Moody's Investors Service says that its Asian Liquidity Stress Index (Asian LSI) declined to 25% in May from 27% in April, reversing two months of rises.
"The lower reading reflects a net decrease in the number of companies with Moody's lowest (weakest) speculative-grade liquidity score (SGL-4) to 28 from 30 in April," says Laura Acres, a Moody's Senior Vice President, speaking on the release of Moody's latest "Asian Liquidity Stress Index" report.
"The index, which decreases when speculative-grade liquidity appears to increase, remains in the narrow and elevated range it has held since hitting a high of 29.1% in October 2012," adds Acres. "It also remains below the record-high 37% seen during the fourth quarter of 2008 amid the global financial crisis, but is well above the all-time low of 9% posted in November 2011."
The liquidity sub-index for Chinese speculative-grade companies was unchanged at 31.0% in May following two months of modest increases, says the report. China's high-yield property index was also flat at 31.4%.
And, after holding steady since January, the Indonesian sub-index fell to 8.0% from 12.5% due to the departure of one company from the roster of rated speculative-grade Indonesian companies with an SGL-4 score.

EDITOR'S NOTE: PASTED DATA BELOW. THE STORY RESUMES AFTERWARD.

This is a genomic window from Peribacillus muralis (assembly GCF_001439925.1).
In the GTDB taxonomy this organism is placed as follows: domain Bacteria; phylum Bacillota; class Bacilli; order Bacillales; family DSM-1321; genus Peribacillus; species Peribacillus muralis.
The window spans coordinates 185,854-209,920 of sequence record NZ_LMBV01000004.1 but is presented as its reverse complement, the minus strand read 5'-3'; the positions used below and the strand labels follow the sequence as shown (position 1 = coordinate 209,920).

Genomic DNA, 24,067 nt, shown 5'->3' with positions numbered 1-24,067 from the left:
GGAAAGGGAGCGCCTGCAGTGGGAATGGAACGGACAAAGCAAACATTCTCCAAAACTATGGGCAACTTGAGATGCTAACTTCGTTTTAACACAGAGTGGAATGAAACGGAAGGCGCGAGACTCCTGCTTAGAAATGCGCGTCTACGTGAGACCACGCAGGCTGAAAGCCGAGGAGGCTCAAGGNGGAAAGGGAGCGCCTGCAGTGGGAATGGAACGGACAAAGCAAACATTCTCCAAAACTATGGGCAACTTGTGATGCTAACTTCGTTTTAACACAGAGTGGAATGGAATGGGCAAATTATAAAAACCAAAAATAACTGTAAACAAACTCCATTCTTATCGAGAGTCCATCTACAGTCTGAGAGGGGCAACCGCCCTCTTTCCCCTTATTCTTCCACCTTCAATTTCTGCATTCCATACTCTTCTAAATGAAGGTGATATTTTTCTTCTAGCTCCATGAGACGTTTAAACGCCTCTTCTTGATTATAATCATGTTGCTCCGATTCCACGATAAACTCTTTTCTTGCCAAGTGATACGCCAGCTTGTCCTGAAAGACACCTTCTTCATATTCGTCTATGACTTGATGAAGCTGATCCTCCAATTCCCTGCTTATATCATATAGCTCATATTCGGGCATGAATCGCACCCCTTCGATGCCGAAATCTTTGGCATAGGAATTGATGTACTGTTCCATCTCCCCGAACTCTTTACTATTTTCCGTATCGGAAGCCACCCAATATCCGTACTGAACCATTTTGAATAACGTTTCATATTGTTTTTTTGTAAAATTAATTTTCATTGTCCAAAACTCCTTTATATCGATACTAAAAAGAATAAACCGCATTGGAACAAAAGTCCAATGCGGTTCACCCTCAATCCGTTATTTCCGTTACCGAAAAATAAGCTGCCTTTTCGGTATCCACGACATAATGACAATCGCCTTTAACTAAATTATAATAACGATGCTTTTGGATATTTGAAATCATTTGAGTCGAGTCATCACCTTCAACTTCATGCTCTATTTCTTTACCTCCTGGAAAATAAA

Meanwhile, the Australian liquidity sub-index also fell, to 7.1% from 9.1%. The number of Australian companies with an SGL-4 score was unchanged at one, but three companies joined the list of high-yield issuers, which caused the index to decline.
The report says the number of high-yield rated bond issuances slowed further in May with only five companies closing deals, down from seven companies in April.
However, the total amount raised in May was approximately $2.9 billion, up from $2 billion in April, and included the$1.7 billion two-tranche deal from Vedanta Resources, the largest high-yield-bond deal to hit the Asian markets.
The bond mix in May was more widespread than April, and included three Chinese companies, and one Indian and one Indonesian company.
Looking ahead, the high-yield default rate for Asia Pacific (ex-Japan) corporates will stay at a low 2% in 2013, translating into one or two potential defaults, according to Moody's Credit Transition Model (CTM).
The rate will trend downward during the first half of the year and rise mildly in the second half.